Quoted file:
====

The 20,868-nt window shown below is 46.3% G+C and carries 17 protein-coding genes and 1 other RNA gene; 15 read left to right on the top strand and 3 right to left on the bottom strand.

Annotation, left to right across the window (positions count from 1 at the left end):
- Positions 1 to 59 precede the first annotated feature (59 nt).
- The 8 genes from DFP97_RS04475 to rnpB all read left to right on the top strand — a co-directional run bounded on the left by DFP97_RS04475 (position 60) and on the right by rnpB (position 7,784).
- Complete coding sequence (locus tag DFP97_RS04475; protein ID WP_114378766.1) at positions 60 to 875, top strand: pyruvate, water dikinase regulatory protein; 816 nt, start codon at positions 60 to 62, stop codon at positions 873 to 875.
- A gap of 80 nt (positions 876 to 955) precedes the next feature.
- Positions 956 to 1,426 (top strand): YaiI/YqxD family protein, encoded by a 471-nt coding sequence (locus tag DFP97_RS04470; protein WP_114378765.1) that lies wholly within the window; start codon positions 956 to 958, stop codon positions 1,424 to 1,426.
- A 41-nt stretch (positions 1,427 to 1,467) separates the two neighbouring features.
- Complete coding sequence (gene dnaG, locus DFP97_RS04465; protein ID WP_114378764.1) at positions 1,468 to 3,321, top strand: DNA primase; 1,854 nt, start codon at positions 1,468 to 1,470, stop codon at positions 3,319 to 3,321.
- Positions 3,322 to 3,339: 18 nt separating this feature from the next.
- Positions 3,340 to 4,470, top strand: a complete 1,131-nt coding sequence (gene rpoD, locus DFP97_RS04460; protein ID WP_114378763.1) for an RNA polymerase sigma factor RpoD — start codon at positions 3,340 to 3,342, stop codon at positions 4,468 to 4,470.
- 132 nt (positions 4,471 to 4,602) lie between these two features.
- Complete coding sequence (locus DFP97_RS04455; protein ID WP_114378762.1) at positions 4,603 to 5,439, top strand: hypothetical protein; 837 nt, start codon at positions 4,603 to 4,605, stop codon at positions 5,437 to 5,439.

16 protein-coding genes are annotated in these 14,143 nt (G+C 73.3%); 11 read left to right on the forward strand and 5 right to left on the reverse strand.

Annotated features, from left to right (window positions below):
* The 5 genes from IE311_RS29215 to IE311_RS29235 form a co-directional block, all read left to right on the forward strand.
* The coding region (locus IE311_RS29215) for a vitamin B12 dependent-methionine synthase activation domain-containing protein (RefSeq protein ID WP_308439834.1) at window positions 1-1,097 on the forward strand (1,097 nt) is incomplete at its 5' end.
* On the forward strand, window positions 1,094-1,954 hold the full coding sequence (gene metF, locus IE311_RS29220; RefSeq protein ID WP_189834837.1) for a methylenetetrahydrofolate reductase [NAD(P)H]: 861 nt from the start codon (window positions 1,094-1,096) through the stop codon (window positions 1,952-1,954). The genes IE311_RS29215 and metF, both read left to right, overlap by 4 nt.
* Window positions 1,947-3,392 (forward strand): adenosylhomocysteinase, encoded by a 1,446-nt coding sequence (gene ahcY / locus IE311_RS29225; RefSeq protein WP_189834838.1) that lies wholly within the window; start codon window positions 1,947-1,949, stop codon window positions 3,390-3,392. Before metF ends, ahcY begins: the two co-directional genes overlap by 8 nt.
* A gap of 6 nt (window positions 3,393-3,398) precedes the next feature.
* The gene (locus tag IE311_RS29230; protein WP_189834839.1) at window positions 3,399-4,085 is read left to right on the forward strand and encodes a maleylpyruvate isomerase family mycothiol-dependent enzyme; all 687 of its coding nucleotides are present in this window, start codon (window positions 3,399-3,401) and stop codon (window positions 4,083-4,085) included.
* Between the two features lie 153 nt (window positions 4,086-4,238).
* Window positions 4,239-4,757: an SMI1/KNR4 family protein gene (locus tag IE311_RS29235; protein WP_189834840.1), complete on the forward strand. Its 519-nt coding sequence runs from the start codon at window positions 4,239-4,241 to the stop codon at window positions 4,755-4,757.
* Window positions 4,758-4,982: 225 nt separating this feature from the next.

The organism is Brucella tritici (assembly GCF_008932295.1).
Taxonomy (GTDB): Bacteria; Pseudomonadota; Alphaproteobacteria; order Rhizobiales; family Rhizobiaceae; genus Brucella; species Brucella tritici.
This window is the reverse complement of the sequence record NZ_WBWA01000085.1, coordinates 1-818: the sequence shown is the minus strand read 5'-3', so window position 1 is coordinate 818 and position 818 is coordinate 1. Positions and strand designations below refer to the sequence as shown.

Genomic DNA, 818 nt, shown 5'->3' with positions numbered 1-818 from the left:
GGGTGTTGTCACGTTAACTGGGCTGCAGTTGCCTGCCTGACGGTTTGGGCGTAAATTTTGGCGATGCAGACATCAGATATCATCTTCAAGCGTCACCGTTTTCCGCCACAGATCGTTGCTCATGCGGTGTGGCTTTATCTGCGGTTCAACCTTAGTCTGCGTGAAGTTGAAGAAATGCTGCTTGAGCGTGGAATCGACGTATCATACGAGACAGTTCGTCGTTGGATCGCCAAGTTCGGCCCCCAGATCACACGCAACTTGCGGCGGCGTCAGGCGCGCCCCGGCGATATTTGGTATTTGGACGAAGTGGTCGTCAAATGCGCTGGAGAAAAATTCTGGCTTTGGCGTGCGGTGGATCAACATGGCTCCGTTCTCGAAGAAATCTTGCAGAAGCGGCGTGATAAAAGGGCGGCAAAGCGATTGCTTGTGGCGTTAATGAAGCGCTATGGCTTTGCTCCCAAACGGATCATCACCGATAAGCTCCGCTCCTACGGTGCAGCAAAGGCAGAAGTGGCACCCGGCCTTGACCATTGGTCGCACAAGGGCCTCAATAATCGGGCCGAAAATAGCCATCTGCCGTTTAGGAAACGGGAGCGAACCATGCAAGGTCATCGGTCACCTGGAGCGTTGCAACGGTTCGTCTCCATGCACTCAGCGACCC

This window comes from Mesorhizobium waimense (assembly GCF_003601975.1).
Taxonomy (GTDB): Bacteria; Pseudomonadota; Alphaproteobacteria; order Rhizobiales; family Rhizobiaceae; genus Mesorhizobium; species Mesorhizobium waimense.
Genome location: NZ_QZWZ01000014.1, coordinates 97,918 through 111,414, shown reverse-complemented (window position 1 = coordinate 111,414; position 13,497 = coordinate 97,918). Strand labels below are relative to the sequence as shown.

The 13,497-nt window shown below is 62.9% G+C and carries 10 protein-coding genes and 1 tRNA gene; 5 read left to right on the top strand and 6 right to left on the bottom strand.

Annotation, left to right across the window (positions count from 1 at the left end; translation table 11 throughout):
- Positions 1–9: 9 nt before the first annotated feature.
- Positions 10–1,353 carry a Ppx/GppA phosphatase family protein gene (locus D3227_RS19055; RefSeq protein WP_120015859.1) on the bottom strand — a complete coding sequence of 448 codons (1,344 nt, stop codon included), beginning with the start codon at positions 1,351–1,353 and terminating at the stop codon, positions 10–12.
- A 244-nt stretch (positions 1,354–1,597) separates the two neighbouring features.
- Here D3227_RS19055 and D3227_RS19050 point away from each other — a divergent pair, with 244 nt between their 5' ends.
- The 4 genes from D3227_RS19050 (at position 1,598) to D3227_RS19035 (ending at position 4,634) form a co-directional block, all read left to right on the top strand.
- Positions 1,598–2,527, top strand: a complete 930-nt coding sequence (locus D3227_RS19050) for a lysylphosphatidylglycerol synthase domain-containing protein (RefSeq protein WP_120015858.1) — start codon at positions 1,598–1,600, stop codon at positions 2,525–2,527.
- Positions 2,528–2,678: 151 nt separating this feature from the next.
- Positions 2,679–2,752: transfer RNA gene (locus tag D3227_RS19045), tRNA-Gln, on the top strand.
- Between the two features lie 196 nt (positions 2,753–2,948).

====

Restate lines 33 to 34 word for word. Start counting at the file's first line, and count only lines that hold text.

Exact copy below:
The 13,497-nt window shown below is 62.9% G+C and carries 10 protein-coding genes and 1 tRNA gene; 5 read left to right on the top strand and 6 right to left on the bottom strand.

Annotation, left to right across the window (positions count from 1 at the left end; translation table 11 throughout):